As usual Myrtle was too polite to notice the fresh cuts and bruises. Or to comment on the half full travelling bag. She acted like noting was out of the ordinary. The words, the mindless chitchat felt to Claire like a cobweb was spun around her, tighter and tighter. She could only the feel the panic in her body rising, paralysing her. The only clear thought in her head was: she must get away. Now. She mustn't turn back. Not this time. She could hardly breathe.But Myrtle wouldn't shut up. Wouldn't listen. Like big bulldozer. She just went on and on. Then a little voice inside Claire's head screamed: "This is no time to be polite! Wake up! Move!" She took a deep breath and interrupted her neighbour, saying simply in a dry voice: "I'm leaving. Goodbye." Before the woman could say anything Claire turned around and started walking down the street again. She couldn't hear Myrtle calling after her. She looked straight on, as if she knew that one look over her shoulder would turn her into a pillar of salt. The bus stop was empty. But she didn't have to wait long for the bus to arrive. She got on. The bus driver looked at her funny. Must have been her face. As the bus drove away she suddenly felt relieved. The house's gravity had dissipated. The sun shining through the window was beginning to feel quite warm. She would have to think things over, make plans. But, she could do that later. She murmured to herself: "One step at a time. One step at a time."
Part 3 - BabaThe bus rumbled on, hissing and clanking as it stopped to pick up and discharge passengers. The wounds on her face had begun to throb and sting,and Clair knew that he would never let her go this easily. Myrtle would tell him that she'd gotten on the bus. Knowing Myrtle, she'd even tell him the bus route. She scanned the streets as the bus rumbled on, and saw the soft green of the city park ahead. She pulled on the cord to signal a stop, and made her way to the door,surprised at how stiff and sore she was. The door hissed to a close and she walked down the path into the shelter of the trees. Claire wove deeper into the park, trying to remember the happier days of her adolescence when she and her friends had often come here to find peace. There-yes, this was the place. She lowered herself carefully down on the moss. The warm sun dappled her skin, and she felt her heart open to the energy of the trees. She let the pain and horror of the day's events filter down into the earth, to be cleansed, and when she felt at peace, she opened her bag...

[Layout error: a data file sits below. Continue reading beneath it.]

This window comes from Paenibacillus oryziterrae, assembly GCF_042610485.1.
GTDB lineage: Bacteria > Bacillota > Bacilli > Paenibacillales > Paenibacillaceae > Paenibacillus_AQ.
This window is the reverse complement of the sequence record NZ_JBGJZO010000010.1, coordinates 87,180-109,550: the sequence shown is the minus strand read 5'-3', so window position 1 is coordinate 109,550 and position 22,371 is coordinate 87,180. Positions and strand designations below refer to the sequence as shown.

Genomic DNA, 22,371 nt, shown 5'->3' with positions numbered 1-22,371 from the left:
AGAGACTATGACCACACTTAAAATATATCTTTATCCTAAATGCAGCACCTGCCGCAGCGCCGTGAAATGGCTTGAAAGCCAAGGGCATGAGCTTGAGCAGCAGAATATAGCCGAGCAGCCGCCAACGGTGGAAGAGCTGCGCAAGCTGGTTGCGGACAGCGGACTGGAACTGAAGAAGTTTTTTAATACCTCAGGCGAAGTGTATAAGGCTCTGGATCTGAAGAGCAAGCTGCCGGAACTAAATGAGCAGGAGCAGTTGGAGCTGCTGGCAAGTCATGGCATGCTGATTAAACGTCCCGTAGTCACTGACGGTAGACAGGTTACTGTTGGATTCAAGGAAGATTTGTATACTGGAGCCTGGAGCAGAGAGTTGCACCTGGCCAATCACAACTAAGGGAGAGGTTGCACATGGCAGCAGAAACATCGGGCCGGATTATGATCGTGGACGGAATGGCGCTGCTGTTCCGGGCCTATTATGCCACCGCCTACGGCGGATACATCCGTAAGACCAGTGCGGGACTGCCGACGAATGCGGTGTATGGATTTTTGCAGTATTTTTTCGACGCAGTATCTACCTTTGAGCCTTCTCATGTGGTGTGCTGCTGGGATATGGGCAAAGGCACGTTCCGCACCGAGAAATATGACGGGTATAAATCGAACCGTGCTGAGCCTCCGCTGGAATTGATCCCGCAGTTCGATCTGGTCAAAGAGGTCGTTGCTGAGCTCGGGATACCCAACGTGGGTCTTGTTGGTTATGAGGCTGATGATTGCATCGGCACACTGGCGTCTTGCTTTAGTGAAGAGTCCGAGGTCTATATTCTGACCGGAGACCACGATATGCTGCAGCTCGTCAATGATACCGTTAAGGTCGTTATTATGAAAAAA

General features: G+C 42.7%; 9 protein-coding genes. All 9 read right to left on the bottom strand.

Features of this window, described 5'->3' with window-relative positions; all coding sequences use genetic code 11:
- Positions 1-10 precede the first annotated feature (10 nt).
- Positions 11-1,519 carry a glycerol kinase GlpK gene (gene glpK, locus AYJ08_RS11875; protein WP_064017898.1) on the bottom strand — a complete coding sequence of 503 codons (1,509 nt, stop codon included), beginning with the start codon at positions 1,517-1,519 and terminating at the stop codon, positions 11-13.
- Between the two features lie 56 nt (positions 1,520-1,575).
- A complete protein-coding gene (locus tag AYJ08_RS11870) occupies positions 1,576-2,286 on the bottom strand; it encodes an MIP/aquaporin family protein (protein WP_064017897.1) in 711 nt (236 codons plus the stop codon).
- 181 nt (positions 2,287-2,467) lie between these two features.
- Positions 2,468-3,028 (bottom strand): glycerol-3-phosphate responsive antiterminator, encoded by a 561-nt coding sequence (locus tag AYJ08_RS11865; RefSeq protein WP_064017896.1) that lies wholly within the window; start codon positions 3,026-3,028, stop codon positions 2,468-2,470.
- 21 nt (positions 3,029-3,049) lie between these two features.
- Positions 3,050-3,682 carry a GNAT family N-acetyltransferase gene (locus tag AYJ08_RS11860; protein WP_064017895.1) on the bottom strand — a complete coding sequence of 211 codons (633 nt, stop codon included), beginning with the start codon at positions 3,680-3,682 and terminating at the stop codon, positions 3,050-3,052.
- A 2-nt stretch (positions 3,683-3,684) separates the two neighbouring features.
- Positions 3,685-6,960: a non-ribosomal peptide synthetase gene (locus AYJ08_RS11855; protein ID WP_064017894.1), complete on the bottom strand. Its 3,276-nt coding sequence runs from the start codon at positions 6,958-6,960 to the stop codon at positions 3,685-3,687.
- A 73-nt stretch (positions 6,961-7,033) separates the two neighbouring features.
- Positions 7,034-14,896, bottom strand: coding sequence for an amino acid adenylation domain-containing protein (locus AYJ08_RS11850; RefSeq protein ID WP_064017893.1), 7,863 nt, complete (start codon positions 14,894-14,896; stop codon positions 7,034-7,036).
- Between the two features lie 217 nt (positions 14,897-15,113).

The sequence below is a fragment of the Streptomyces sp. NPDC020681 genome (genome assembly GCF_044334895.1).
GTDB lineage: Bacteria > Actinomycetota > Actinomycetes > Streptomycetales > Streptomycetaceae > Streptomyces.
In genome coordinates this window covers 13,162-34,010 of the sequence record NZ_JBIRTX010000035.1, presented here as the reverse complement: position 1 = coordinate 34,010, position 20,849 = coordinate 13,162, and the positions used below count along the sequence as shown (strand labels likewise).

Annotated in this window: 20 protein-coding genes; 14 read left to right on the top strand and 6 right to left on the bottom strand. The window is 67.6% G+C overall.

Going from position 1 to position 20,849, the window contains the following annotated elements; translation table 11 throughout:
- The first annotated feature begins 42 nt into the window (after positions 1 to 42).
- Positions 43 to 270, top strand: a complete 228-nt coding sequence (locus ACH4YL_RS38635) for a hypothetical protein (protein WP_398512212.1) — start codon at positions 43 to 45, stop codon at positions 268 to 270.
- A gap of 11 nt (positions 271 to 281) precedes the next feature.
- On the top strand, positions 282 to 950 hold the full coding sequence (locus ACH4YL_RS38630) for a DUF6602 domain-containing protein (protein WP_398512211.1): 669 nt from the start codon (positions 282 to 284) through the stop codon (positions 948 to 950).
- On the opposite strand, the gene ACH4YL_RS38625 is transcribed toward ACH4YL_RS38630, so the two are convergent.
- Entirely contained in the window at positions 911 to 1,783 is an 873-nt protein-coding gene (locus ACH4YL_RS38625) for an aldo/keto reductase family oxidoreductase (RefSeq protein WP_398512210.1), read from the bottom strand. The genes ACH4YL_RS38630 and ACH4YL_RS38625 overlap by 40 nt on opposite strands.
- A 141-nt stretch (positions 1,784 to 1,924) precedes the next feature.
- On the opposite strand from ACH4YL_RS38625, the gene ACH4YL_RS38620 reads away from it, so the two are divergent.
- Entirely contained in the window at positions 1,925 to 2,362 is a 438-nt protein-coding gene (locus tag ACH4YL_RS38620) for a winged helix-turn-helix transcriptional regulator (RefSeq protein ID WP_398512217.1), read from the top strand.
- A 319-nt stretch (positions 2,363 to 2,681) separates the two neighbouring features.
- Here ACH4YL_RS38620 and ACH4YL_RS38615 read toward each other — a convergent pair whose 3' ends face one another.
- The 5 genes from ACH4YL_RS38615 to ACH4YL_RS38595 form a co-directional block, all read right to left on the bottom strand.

Part 4 - NokomisFrom her bag, Clare brought forth: an envelope of salt, seven feathers from a blue jay, a small beeswax candle in a jar, a vial of spring water, a piece of tattered golden brocade which had been roughly trimmed into a circle. Kneeling down slowly and sitting back on her heels, she placed the brocade on the ground in front of her and smoothed it out, then carefully positioned her offerings on it. Then from another place, she drew out a slender length of elder wood, wrapped in dark green velvet. Was it Clare's imagination, or was it suddenly quieter in the grove and just a trifle warmer? There seemed to be a light warm current running through her, one which quieted her rapidly beating heart anew, calmed her racing breath and caressed her aching muscles. Around her, the grove seemed to be humming. She looked down sadly at her makeshift altar. "I should do this properly," she thought. "I should get up now and cast a circle properly, call my spirit guardians, but I am alone, and I am so tired. I shall have to do everything right from this sitting position - if I try to get up now, I will fall and hurt myself. She closed her eyes and began to breath deeply, in and out, in and out, sliding gently into a relaxed and meditative state. When her body had relaxed, she focused her mind and sent tendrils of consciousness down into the good dark earth, making contact with the energy at the heart of the earth and drawing it up into herself. In the quiet darkness behind her closed eyelids, she began to picture the grove around her, rebuilding it in her mind, tree by tree and leaf by leaf, stone by stone, blade of grass by blade of grass. At last the grove was complete before her, and still her eyes were closed. She was ready to cast her circle. Part 5 - Prairie Star Claire had always been drawn to circles and she dearly loved this sacred ritual of encircling herself with her loved ones. It brought her much strength to remember the people in her life whose presence she could depend on for their enduring love, support and, most importantly, friendship. Her "circle of love" was the one thing she trusted with every fiber of her being to help deepen the sense of peace and blessed assurance that she was grateful to already be feeling. From past experience, she knew that her circle of sisters would help her to find her voice and discern what step to take next. "One step at a time," she reminded herself. "One step at a time." The first person Claire invited to join her circle was her mother. Claire caught her breath and took a moment to notice that the ache in her heart was still there. "My goodness," she said out loud as she took in, again, how much she still missed her mother. Before Mama's death Claire never doubted that her mother believed in her with a confidence and a fierceness that sometimes surprised even Claire. It didn't matter how far away she went, what she did or even who she married. "Mama was an anchor through many storms," Claire thought to herself. Claire knew deep in her heart, below that awful ache, that her mama still loved her unconditionally and was supporting her in this very moment. Claire's grandmother was next. Claire didn't realize until much later what a gift it was to have Mimi, Daddy's mother, living right next door to her childhood home. Claire always knew that whenever she needed, or even just fancied, a little extra time and attention she could always go to her grandmother's house. There waiting for her was one of the best hugs ever, lots of kisses, a kind and wise ear, and a cookie. Mimi's cinnamon stars were Claire's absolute favorite. Mimi told her often that she baked them and kept them on hand for her namesake, her darling Claire. Thoughts of Aunt Betsy never failed to bring a smile to Claire's face. She smiled again remembering her many summer visits to her aunt's farm. During their time together, Aunt Betsy taught Claire about many things. Things like fishing in the creek and how to make the best blueberry jam from the bushes that grew along the back fence of Aunt Betsy and Uncle Ed's farm. Aunt Betsy's wonderfully delicious and decadent blueberry jam was known throughout the county. There was nothing better on morning toast or a wedge of pound cake after supper. Claire smiled again as she asked Aunt Betsy to rejoin her very special circle. Denise, Claire's best friend from adolescence, completed her customary and comforting circle of love. The two young women had spent many hours in this very spot in the park sharing laughter and tough times alike. All of which simply served to strengthen their bond. Claire valued the deep connection they had to one another, whether they were together or not. It was almost like they were sisters born into different families. In fact, that's what they called themselves...sisters. With all of her faithful companions gathered 'round her, Claire lit the candle, rested her weary body against a tree and took some deep breaths. Grateful to have found this desperately needed quiet respite for a just a moment in time, she sighed as she lifted her heart to heaven...